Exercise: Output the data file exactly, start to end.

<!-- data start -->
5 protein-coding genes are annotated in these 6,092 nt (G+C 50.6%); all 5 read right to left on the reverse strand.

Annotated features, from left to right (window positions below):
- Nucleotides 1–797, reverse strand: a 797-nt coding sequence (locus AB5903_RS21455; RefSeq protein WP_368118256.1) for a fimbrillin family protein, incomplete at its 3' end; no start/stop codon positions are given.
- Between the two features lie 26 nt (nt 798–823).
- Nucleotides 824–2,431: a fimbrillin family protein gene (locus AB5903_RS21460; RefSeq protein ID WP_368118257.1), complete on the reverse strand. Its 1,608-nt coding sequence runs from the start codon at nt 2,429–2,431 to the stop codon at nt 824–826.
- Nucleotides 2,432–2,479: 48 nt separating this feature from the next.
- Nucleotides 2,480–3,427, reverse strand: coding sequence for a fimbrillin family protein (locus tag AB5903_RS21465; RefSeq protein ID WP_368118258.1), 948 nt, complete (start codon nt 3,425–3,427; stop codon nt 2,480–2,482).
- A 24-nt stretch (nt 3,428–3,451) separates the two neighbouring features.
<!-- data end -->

5 protein-coding genes are annotated in these 6,092 nt (G+C 50.6%); all 5 read right to left on the reverse strand.

Annotated features, from left to right (window positions below):
- Nucleotides 1–797, reverse strand: a 797-nt coding sequence (locus AB5903_RS21455; RefSeq protein WP_368118256.1) for a fimbrillin family protein, incomplete at its 3' end; no start/stop codon positions are given.
- Between the two features lie 26 nt (nt 798–823).
- Nucleotides 824–2,431: a fimbrillin family protein gene (locus AB5903_RS21460; RefSeq protein ID WP_368118257.1), complete on the reverse strand. Its 1,608-nt coding sequence runs from the start codon at nt 2,429–2,431 to the stop codon at nt 824–826.
- Nucleotides 2,432–2,479: 48 nt separating this feature from the next.
- Nucleotides 2,480–3,427, reverse strand: coding sequence for a fimbrillin family protein (locus tag AB5903_RS21465; RefSeq protein ID WP_368118258.1), 948 nt, complete (start codon nt 3,425–3,427; stop codon nt 2,480–2,482).
- A 24-nt stretch (nt 3,428–3,451) separates the two neighbouring features.